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giant perimeter managed by the secret service. only authorized people in or out and a handful of entry points, local and state law enforcement will patrol the outer area. city officials say they are preparing for some 100,000 people to show up including those who will attend the rally. the overflow and the counter protesters. we are told the goal is ensuring everyone's safety. >> this will be the first undertaking i'm aware of for the department to handle this situation. from the outer perimeter there only be a few ways to get into the event. >> reporter: the reverend house sharpton isn't also where
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thousands have been gathering to remember juneteenth, that taking place in the city's greenwood district where in june of 1921 some 300 african-americans were killed in 35 blocks of homes and businesses were burned down at the hands of white oklahoma residents. it has been described as the black massacre so it has been a very emotional and meaningful day in parts of this community and one of the reasons the president cited for changing the rally date from today to tomorrow because it was originally scheduled to happen tonight. shannon: we will have full coverage tomorrow night. breaking right now protesters have gathered in front of police headquarters, an area with a lot
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of courthouses and judicial square in washington. richardson is live on scene to tell us what is happening. >> reporter: civil war statues throughout washington dc, the bulk of them, most exclusively all of them except the one behind me are for union members, commemorating union items of the civil war. this is robert park, in or narrator, also a confederate general so you had about 100 or so protesters who been here for the past hour or so, trying to coordinate this to bring this thing down on command. you've got police officers, courthouses, buildings to the left, the department of labor in this confederate statue right in the middle of it. this has been an issue in dc for some time, eleanor holmes norton has been trying to get this statue out of here. she's not for ripping it down and getting rid of it. her perspective from a statement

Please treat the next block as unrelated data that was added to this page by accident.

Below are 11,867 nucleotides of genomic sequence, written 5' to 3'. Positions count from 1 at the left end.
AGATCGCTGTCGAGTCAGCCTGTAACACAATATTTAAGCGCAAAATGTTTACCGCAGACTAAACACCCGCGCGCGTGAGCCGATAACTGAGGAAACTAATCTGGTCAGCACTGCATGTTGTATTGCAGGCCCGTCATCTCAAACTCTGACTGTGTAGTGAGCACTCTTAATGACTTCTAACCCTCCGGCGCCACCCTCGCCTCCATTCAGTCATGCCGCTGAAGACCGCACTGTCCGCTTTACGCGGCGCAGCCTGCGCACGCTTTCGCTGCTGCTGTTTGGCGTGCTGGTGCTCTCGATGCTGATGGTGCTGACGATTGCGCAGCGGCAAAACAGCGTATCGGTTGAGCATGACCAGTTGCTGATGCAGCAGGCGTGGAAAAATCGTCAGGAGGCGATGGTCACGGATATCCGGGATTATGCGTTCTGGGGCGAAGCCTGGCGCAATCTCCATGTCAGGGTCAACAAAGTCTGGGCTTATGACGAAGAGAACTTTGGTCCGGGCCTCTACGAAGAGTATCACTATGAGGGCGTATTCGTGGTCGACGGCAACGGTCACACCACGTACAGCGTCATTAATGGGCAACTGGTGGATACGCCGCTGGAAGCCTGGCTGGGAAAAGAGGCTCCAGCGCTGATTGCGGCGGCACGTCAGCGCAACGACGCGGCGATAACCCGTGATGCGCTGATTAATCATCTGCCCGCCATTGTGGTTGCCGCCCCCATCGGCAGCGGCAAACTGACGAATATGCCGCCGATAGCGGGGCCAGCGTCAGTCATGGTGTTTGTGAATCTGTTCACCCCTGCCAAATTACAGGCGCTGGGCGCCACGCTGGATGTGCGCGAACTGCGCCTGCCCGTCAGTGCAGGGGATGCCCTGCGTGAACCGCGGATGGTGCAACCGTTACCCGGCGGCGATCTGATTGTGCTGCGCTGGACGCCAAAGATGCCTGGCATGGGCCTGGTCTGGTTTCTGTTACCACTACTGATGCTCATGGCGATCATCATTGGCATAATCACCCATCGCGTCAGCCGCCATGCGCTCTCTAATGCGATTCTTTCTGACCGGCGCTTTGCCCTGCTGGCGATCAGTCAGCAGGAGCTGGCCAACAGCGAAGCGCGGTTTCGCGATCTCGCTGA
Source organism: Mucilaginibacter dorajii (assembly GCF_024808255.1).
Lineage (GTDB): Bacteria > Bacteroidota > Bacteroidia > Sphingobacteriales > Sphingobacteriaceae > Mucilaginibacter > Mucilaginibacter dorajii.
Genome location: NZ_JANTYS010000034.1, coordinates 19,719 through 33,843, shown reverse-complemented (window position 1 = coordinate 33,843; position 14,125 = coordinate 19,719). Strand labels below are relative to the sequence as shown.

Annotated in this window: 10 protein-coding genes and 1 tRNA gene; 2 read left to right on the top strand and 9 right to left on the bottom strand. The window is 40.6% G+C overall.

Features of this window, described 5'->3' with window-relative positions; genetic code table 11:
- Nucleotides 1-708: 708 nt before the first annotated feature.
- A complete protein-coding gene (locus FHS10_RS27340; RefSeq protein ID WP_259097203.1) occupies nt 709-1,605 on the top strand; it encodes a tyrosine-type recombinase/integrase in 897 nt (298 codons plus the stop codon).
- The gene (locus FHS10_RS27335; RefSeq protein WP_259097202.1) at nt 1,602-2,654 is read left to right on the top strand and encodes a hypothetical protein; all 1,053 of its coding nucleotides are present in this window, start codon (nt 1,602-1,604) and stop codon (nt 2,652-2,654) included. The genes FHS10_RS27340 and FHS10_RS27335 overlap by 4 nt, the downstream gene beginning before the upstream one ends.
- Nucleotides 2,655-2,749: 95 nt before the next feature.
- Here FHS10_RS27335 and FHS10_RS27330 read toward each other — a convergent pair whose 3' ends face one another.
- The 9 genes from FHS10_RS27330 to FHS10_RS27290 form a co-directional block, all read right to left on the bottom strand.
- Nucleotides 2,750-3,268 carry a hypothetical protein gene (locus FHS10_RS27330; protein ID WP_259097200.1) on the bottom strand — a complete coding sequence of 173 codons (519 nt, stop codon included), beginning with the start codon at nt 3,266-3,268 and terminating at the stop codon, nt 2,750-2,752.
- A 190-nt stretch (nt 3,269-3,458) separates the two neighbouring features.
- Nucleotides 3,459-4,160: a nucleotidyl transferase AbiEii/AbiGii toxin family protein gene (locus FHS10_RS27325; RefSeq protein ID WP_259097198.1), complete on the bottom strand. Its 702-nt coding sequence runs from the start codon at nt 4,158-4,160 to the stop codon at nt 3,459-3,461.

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she put out a year ago, she opposes tearing down the statues which she wants to do, she thinks they belong to appropriate settings like museums because you don't want -- you want to avoid erasing the history of what happened in the past, more appropriate to put these types of monuments in museums as opposed to public spaces. this isn't the secret large. mcpherson, farragut, they are all throughout dc, all commemorative of the union army, the union efforts during the civil war. another fight in washington is contained within one complex, the capital building where there are monuments to confederate president jefferson davis, robert e lee, that is another issue going on within the capital so all these efforts
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going on throughout the country in washington dc, albert pike, there are no vehicles. to this. they've been unsuccessful so far. >> this is right at police headquarters. it. hard to see but you mentioned maybe there were officers out there. were they simply not interceding, allowing folks to proceed with the plan to try to get this statue down, no intervention at this point? >> we will show you right here. if you want to just shoot over that way there's a handful of police officers situated there for quite some time, us tax court is right there. dc is a government town and this is the government of governments right here in the officers have been watching. there hasn't been violence against people, they've got ropes on this statue and it is not going anywhere. shannon: it is quite a large and
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heavy statue. we will check back in with you. you can hear protesters counting down to cool their efforts to get that down so let's talk about the rally tomorrow and where we are in the country right now with clinton advisor richard goodstein, the founder of the center for american liberties. good to have both of you with us tonight. hard to know where to start. there's a lot going on out there. the cnn.com headline on my phone says the rally violates virtually every one of the guiding principles for gatherings issued by the centers for disease control and prevention. putting it on the highest risk category. why should this proceed if you think it should? >> interesting how the same publication did not have the